A historic railway station which was once part of the network which carried Queen Victoria and world dignitaries to Royal Deeside has gone up for sale.
More than 80 years after receiving its last passengers as part of the Old Deeside Railway line, the Grade C-listed Pitfodels Station House is now a stunning three-bedroom home in one of Scotland’s most desirable suburbs.
Many of the original features have been carefully restored, including high ceilings, sash-and-case style windows, partially-glazed interior double doors – as well as original boarded timber linings, which adorn the walls of many of the rooms.
Pitfodels Station House station enjoys a prime location close to the prestigious westerly suburb of Cults and is within a short drive of Aberdeen city centre.
The property is on the market with Aberdein Considine’s flagship branch on Union Street – and the current owners have just cut the asking price from offers over £475,000 to £380,000.
Alan Cumming, national estate agency director at Aberdein Considine, said: “This property is unique and has been priced to sell, so we’re expecting strong early interest.
“It is surrounded by mature trees and plants and is a haven for local wildlife – and with the Old Deeside line outside, countryside walks begin and end on your doorstep.
“The many restored feature bring great character – but the property also benefits from the modern comforts of under-floor heating and gas fired central heating.
“It is also much larger than it looks from the outside – the spacious and versatile accommodation spans three levels thanks to a lower ground floor.”
Pitfodels Station and Deeside Railway
Cults Railway Station was the first main station on the Deeside Line between Aberdeen and Ballater. The line between Aberdeen and Banchory was opened in 1853 and extended to Aboyne and later to Ballater by 1866.
Opened in 1894, Pitfodels Station consisted of a booking office, waiting hall, staff accommodation and toilets. On the opposite platform was a simple waiting shelter.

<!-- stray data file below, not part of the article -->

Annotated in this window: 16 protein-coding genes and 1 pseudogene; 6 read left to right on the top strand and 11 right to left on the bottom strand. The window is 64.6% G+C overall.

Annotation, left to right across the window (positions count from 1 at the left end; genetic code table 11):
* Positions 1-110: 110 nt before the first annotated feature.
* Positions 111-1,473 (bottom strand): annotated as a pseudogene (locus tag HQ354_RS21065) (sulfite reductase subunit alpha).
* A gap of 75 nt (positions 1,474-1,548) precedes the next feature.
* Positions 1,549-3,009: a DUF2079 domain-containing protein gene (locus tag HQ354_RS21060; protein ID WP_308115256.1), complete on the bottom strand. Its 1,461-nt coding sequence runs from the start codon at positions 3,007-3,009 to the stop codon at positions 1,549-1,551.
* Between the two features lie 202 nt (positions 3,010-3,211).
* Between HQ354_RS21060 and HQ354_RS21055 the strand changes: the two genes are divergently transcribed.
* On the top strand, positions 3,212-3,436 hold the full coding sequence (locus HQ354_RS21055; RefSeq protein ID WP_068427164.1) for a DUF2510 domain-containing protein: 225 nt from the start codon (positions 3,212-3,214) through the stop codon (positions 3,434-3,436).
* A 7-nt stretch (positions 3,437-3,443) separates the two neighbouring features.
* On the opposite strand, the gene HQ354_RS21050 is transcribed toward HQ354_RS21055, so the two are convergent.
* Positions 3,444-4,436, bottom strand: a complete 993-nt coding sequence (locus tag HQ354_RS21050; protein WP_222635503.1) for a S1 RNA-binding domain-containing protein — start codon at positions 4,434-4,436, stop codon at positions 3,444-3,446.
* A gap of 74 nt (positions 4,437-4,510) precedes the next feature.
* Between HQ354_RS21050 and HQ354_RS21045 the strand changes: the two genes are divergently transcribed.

The station was downgraded to a halt in 1927 because passenger numbers were insufficient to justify the retention of full facilities. Suburban stations and halts could only give passengers tickets to stations served by the Suburban train service. It later closed completely in 1937.
Eventually, the Royal Deeside Line fell victim to the Beeching Report of 1963 which recommended the closure of thousands of miles of track across Great Britain in a money-saving shake-up of the rail network.
Queen Victoria connection
After Prince Albert died in 1861, Queen Victoria went even more often to Balmoral, and always by train.
The local railway station, Ballater, had a special platform long enough to accommodate the royal train made up of a locomotive, coal truck and up to eight carriages. Queen Victoria’s royal saloon carriage was the first in the world to have a lavatory.
Another carriage had a fully-equipped kitchen and separate dining room.
Queen Victoria’s grandchildren ruled seven of the European monarchies, so dukes, princes and aristocracy often came from all over Europe to visit Balmoral Castle, via the Deeside Line, all catching a glimpse of Pitfodels station on their way!
Content in association with Aberdein Considine
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